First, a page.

Have you ever faced two near-identical chocolate bars but varying percentages of cocoa inclusion? Are you confused about which chocolate bar to go for and how to make the right choice? You are not alone. There are many things to consider regarding the cocoa percentages, and it is a bit of a minefield.
Essentially the percentage you are seeing tells you by weight how much of the chocolate bar is made from derivatives of cocoa beans. This, however, can be any part of the bean, both cocoa butter (the bit that makes your chocolate creamy) and cocoa solids (the non-fat part of a bean). While, as a general rule, a higher percentage means that the chocolate will be less sweet with a more intense flavour profile, this isn’t always the case; this is because the percentage of cocoa butter, vs cocoa solids, alongside sugar and extra ingredients such as vanilla, can play a massive role in the overall makeup and final taste of the chocolate.
If chocolate has a high percentage of cocoa and the majority is made of cocoa butter instead of cocoa solids, the result will still be creamier than a bar with the same percentage but higher levels of cocoa solids. The percentages, however, do give you a good indication of how much sugar a chocolate bar has. High percentages of cocoa generally mean lower percentages of sugar because a high level of cocoa leaves far less room for other ingredients.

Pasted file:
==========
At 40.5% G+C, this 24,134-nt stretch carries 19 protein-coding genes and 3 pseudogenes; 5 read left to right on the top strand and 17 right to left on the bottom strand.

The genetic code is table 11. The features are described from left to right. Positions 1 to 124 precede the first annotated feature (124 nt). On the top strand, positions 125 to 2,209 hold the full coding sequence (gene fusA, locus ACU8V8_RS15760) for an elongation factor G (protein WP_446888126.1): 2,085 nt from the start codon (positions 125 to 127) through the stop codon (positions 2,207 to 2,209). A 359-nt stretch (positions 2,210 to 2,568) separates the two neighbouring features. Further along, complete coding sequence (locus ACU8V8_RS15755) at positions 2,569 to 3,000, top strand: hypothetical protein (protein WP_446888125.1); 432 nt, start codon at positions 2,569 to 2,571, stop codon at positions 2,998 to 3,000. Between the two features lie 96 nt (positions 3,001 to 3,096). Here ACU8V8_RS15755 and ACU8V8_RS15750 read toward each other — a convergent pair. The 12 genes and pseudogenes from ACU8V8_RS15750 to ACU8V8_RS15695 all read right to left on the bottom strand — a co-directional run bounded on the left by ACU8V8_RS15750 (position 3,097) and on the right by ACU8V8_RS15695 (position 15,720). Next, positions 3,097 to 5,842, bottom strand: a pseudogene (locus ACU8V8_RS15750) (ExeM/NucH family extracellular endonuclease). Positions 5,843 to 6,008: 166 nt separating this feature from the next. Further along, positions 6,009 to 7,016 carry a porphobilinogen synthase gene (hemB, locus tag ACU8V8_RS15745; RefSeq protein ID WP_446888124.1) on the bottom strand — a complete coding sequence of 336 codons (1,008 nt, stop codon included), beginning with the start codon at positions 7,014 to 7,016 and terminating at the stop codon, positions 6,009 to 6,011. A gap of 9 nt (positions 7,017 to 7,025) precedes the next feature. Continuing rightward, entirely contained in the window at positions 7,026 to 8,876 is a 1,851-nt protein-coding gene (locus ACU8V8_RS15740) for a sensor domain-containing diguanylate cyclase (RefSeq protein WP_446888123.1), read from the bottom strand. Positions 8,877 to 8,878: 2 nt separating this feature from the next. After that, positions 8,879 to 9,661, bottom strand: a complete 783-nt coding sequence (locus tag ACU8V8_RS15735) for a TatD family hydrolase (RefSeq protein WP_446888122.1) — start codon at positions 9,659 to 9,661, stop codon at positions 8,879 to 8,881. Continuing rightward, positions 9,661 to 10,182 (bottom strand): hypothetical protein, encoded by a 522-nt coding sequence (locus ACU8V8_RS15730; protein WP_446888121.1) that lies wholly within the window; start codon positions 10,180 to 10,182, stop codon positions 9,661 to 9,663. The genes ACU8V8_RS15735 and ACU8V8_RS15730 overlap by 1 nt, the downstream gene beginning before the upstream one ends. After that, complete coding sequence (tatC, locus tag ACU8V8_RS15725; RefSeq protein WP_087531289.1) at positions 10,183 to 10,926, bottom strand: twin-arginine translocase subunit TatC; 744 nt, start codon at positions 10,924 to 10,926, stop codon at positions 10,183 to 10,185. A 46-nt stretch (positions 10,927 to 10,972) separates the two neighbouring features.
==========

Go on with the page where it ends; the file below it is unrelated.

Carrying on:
By its very name, milk chocolate contains milk or cream alongside its percentage of cocoa beans and sugar. According to UK law, milk chocolate must contain at least 25% cocoa solids to be considered milk chocolate. In the US, this is much lower, with just 10% cocoa required, which is tiny. That is why American chocolate tastes very different to UK chocolate and is often much sweeter. Milk chocolate is sweeter and Creamier than dark chocolate, both because of the milk or cream content and because it generally has lower percentages of cocoa. If you want milk chocolate that is more chocolatey and less sweet, go for varieties that are 30% and up in terms of their cocoa content.
Big fan of white chocolate? You might be shocked to learn that white chocolate doesn't contain ANY cocoa solids! The percentage of cocoa on a white chocolate bar refers to the amount of cocoa butter on the bar instead. The higher the percentage of cocoa butter, the creamier the bar will be. White chocolate must have at least 20% cocoa butter in the UK.
Percentages are a good indicator of the level of 'other' ingredients in your bar, whether that's more milk or more sugar or other aromatics, but don't get too bogged down in the details. It is a quantity measurement but not necessarily an indication of quality. While higher percentages are synonymous with quality as they have fewer non-cocoa ingredients, you need to consider the product's end-use and your preferred tastes.